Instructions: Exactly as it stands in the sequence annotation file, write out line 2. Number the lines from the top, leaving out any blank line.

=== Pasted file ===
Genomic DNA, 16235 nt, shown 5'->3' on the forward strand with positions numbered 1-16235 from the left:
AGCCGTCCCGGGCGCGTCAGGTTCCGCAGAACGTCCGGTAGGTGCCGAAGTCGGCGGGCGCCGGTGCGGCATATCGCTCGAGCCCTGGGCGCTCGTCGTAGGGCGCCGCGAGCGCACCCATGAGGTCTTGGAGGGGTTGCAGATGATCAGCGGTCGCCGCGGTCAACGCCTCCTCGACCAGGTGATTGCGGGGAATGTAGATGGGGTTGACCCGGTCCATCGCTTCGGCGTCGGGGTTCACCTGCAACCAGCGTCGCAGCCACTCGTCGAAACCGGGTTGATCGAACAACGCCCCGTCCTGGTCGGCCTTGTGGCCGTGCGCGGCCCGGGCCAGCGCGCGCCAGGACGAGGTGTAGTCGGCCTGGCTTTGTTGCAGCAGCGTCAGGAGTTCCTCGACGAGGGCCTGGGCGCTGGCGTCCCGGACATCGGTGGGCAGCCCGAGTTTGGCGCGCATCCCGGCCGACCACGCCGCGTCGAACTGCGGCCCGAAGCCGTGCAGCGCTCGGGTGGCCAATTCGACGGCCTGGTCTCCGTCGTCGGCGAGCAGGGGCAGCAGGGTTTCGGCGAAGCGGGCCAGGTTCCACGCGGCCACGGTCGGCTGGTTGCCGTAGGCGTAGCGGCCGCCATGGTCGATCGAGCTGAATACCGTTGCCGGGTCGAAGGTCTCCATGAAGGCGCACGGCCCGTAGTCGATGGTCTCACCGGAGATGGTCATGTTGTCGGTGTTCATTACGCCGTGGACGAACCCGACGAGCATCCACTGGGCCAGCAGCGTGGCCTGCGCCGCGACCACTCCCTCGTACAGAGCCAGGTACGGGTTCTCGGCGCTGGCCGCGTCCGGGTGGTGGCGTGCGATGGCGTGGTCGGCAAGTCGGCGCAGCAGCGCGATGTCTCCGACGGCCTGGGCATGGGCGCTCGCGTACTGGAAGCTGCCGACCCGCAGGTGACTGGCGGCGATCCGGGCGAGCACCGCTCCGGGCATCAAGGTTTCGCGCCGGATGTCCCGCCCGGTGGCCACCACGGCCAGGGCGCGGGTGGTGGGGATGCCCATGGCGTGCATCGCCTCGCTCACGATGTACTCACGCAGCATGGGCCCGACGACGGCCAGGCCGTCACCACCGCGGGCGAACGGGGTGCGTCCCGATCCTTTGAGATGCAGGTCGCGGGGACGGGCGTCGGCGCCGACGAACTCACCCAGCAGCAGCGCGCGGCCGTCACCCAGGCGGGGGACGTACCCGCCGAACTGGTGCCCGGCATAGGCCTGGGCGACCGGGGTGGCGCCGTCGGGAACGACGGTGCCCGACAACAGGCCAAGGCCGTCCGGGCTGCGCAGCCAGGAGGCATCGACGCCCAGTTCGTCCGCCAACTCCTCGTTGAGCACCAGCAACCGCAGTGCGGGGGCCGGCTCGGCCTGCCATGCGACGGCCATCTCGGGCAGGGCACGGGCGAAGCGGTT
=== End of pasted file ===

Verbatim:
AGCCGTCCCGGGCGCGTCAGGTTCCGCAGAACGTCCGGTAGGTGCCGAAGTCGGCGGGCGCCGGTGCGGCATATCGCTCGAGCCCTGGGCGCTCGTCGTAGGGCGCCGCGAGCGCACCCATGAGGTCTTGGAGGGGTTGCAGATGATCAGCGGTCGCCGCGGTCAACGCCTCCTCGACCAGGTGATTGCGGGGAATGTAGATGGGGTTGACCCGGTCCATCGCTTCGGCGTCGGGGTTCACCTGCAACCAGCGTCGCAGCCACTCGTCGAAACCGGGTTGATCGAACAACGCCCCGTCCTGGTCGGCCTTGTGGCCGTGCGCGGCCCGGGCCAGCGCGCGCCAGGACGAGGTGTAGTCGGCCTGGCTTTGTTGCAGCAGCGTCAGGAGTTCCTCGACGAGGGCCTGGGCGCTGGCGTCCCGGACATCGGTGGGCAGCCCGAGTTTGGCGCGCATCCCGGCCGACCACGCCGCGTCGAACTGCGGCCCGAAGCCGTGCAGCGCTCGGGTGGCCAATTCGACGGCCTGGTCTCCGTCGTCGGCGAGCAGGGGCAGCAGGGTTTCGGCGAAGCGGGCCAGGTTCCACGCGGCCACGGTCGGCTGGTTGCCGTAGGCGTAGCGGCCGCCATGGTCGATCGAGCTGAATACCGTTGCCGGGTCGAAGGTCTCCATGAAGGCGCACGGCCCGTAGTCGATGGTCTCACCGGAGATGGTCATGTTGTCGGTGTTCATTACGCCGTGGACGAACCCGACGAGCATCCACTGGGCCAGCAGCGTGGCCTGCGCCGCGACCACTCCCTCGTACAGAGCCAGGTACGGGTTCTCGGCGCTGGCCGCGTCCGGGTGGTGGCGTGCGATGGCGTGGTCGGCAAGTCGGCGCAGCAGCGCGATGTCTCCGACGGCCTGGGCATGGGCGCTCGCGTACTGGAAGCTGCCGACCCGCAGGTGACTGGCGGCGATCCGGGCGAGCACCGCTCCGGGCATCAAGGTTTCGCGCCGGATGTCCCGCCCGGTGGCCACCACGGCCAGGGCGCGGGTGGTGGGGATGCCCATGGCGTGCATCGCCTCGCTCACGATGTACTCACGCAGCATGGGCCCGACGACGGCCAGGCCGTCACCACCGCGGGCGAACGGGGTGCGTCCCGATCCTTTGAGATGCAGGTCGCGGGGACGGGCGTCGGCGCCGACGAACTCACCCAGCAGCAGCGCGCGGCCGTCACCCAGGCGGGGGACGTACCCGCCGAACTGGTGCCCGGCATAGGCCTGGGCGACCGGGGTGGCGCCGTCGGGAACGACGGTGCCCGACAACAGGCCAAGGCCGTCCGGGCTGCGCAGCCAGGAGGCATCGACGCCCAGTTCGTCCGCCAACTCCTCGTTGAGCACCAGCAACCGCAGTGCGGGGGCCGGCTCGGCCTGCCATGCGACGGCCATCTCGGGCAGGGCACGGGCGAAGCGGTT